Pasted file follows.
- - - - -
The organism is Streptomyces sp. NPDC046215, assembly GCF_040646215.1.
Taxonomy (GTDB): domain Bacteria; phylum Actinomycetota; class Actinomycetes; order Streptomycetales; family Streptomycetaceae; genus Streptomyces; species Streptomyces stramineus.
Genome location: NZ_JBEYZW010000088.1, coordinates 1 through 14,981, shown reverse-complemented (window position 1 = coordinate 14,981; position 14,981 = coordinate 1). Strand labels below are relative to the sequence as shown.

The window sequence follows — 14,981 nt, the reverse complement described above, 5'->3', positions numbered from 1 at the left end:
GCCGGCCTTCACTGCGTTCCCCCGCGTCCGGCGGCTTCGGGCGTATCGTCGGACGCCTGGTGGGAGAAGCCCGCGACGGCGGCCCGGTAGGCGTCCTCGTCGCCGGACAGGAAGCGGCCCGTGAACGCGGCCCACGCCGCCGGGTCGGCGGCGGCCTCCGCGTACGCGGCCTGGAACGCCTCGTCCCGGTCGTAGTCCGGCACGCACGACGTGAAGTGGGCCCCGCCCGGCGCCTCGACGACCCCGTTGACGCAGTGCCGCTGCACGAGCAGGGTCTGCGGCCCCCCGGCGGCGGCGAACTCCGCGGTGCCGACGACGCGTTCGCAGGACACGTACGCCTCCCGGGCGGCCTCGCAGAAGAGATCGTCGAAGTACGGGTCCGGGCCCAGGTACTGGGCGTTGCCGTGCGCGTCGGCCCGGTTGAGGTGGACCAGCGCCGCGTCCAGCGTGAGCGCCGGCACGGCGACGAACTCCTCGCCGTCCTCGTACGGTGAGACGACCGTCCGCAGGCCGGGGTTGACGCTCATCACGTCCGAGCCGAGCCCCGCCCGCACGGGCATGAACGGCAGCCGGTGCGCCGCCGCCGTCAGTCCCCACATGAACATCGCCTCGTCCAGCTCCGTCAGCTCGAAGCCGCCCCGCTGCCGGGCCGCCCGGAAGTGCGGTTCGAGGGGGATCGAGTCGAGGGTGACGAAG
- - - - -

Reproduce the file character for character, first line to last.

The organism is Streptomyces sp. NPDC046215, assembly GCF_040646215.1.
Taxonomy (GTDB): domain Bacteria; phylum Actinomycetota; class Actinomycetes; order Streptomycetales; family Streptomycetaceae; genus Streptomyces; species Streptomyces stramineus.
Genome location: NZ_JBEYZW010000088.1, coordinates 1 through 14,981, shown reverse-complemented (window position 1 = coordinate 14,981; position 14,981 = coordinate 1). Strand labels below are relative to the sequence as shown.

The window sequence follows — 14,981 nt, the reverse complement described above, 5'->3', positions numbered from 1 at the left end:
GCCGGCCTTCACTGCGTTCCCCCGCGTCCGGCGGCTTCGGGCGTATCGTCGGACGCCTGGTGGGAGAAGCCCGCGACGGCGGCCCGGTAGGCGTCCTCGTCGCCGGACAGGAAGCGGCCCGTGAACGCGGCCCACGCCGCCGGGTCGGCGGCGGCCTCCGCGTACGCGGCCTGGAACGCCTCGTCCCGGTCGTAGTCCGGCACGCACGACGTGAAGTGGGCCCCGCCCGGCGCCTCGACGACCCCGTTGACGCAGTGCCGCTGCACGAGCAGGGTCTGCGGCCCCCCGGCGGCGGCGAACTCCGCGGTGCCGACGACGCGTTCGCAGGACACGTACGCCTCCCGGGCGGCCTCGCAGAAGAGATCGTCGAAGTACGGGTCCGGGCCCAGGTACTGGGCGTTGCCGTGCGCGTCGGCCCGGTTGAGGTGGACCAGCGCCGCGTCCAGCGTGAGCGCCGGCACGGCGACGAACTCCTCGCCGTCCTCGTACGGTGAGACGACCGTCCGCAGGCCGGGGTTGACGCTCATCACGTCCGAGCCGAGCCCCGCCCGCACGGGCATGAACGGCAGCCGGTGCGCCGCCGCCGTCAGTCCCCACATGAACATCGCCTCGTCCAGCTCCGTCAGCTCGAAGCCGCCCCGCTGCCGGGCCGCCCGGAAGTGCGGTTCGAGGGGGATCGAGTCGAGGGTGACGAAG